What's Your Zero Trust strategy?

I’ve been following the Zero Trust movement for about a year and Solarwinds has pushed it to the foreground. There is some sales bull-:poop: around it but some decent content from:


More importantly, the NSA is saying:

NSA strongly recommends that a Zero Trust security model be considered for critical networks to include National Security Systems (NSS), Department of Defense (DoD) networks, and Defense Industrial Base (DIB) systems.

So it’s just a matter of time before the contractors are going to need to comply so better start now…

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We are in process of building a security program from the ground up based on the NIST Cybersecurity Framework. Our other regulatory obligations include PCI, HIPAA, and GDPR to a small degree. So the challenge before us is designing a robust security program that works for a very small company (27 people) but covers all the bases needed. Additionally, because the NIST CSF doesn’t tie into HIPAA 1:1, considerations needed to be made for policies and procedures to support that. The third hard thing is that I don’t have unlimited budget, a CISO, or basically any guidance from above me. To append the skill set, I’ve consulted with both our legal team and outside security experts to work on this plan.

The first thing we did was undergo a security and risk assessment against the NIST CSF for critical infrastructure. This gave us a good idea of how the sensitive data flows through the systems and what controls we already have in place. Based on the results, it gave us a good idea of what areas to focus on first.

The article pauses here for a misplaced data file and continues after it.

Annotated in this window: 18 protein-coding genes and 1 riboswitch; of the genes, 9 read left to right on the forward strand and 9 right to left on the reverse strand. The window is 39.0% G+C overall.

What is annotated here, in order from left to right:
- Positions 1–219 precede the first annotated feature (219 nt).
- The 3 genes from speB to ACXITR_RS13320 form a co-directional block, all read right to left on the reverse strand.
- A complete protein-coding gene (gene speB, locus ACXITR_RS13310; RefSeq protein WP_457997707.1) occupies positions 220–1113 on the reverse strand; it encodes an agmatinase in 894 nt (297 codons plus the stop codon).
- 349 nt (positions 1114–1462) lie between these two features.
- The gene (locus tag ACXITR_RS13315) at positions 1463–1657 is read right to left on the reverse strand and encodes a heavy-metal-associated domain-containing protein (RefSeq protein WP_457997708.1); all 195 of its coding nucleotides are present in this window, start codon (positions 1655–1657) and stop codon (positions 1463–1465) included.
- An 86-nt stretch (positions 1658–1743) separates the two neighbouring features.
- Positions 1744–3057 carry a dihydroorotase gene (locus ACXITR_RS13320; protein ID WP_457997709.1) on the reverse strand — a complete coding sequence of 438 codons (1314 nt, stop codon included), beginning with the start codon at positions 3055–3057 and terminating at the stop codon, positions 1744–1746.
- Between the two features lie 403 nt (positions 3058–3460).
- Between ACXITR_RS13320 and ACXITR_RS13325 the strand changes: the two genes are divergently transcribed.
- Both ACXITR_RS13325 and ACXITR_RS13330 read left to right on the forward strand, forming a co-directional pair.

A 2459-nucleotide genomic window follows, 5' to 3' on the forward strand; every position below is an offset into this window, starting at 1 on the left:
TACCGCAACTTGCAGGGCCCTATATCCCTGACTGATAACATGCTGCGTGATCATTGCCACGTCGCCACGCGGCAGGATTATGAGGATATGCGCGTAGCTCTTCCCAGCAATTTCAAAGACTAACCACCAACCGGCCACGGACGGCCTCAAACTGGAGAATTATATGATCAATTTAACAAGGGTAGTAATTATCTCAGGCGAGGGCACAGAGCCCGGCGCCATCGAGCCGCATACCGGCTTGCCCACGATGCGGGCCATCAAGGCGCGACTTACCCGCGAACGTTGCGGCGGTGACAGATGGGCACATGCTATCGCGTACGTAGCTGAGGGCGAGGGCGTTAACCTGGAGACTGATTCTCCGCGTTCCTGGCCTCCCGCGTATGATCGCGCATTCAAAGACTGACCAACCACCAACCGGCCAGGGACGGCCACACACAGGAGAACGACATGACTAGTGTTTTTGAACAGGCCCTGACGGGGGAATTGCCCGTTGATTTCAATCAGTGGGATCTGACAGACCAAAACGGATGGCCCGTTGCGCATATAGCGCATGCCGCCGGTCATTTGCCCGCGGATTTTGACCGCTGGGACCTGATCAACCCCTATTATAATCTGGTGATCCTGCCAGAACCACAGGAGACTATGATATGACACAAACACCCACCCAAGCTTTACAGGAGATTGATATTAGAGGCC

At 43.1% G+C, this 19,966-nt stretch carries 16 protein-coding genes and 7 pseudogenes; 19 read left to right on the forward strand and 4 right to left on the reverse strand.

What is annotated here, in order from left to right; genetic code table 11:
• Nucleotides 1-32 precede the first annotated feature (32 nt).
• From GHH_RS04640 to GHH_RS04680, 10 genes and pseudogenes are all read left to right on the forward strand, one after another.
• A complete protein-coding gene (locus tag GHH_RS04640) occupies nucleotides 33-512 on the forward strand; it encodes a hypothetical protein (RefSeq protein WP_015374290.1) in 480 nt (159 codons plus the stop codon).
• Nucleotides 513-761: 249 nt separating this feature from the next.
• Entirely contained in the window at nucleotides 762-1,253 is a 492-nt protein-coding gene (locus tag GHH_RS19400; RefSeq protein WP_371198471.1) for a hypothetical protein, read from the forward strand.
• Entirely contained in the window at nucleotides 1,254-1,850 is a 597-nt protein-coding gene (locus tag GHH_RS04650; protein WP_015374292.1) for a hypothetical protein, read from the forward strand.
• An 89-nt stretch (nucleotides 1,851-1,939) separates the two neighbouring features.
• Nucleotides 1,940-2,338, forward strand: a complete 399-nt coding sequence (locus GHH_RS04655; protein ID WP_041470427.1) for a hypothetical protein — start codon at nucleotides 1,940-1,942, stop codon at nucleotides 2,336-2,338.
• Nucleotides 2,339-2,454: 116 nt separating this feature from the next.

Next, I am leading an awareness and training campaign for the human firewall, as this is one of the most common breach vectors. Not only is this a good idea, it’s also a requirement for HIPAA and PCI I believe.

In tandem, I am building a Key Policy statement that employees will attest to annually, which states the companies stance on a very broad scope of technology usage and data security.
Under the key policy, I am building individual policies that fit within each category identified in the NIST CSF Functional areas. After that, I will build out Standards based on the sub-categories, and finally will create Standard Operating Procedures to support each Standard.

I’ll probably have some HIPAA specific polices that reference the NIST policies, but I figured this is a good place to start.
At the end of this, I will have built a security program for the company that is ready to audit and expansion, versus random controls and scattered/undocumented ways of securing the environment.

Gut instinct as a “doer” is to throw controls in place, especially ones that are best practice. I’ve found this to be a balancing act, and showing restraint on my approach is unnatural. Of course, there are things that should be in place (endpoint protection, MFA where available, encryption), but it is best if these can be identified, documented, and place in support of a specific policy of policies.

You’re probably looking for more of a tactical answer, which I was too when I started this project, but it has opened my eyes as to how more mature organizations should handle this particular topic and be ready for the future.


Oh, I have tactical thoughts and, as you might have guessed, I’m leaning on cloud capabilities that are easier to implement there - micro-segmentation being the primary reason. If my ERP system is not in my domain and only available from https then I have made it difficult for a on prem breach to move laterally to attack it. The same is true for EDI-like workflows. If I keep the transactions off the local network so that the only communication is via REST calls with least-privilege access to ERP then I’m protecting the customer transactions from local trouble too. This also addresses one of the premises of Zero Trust: assume breach.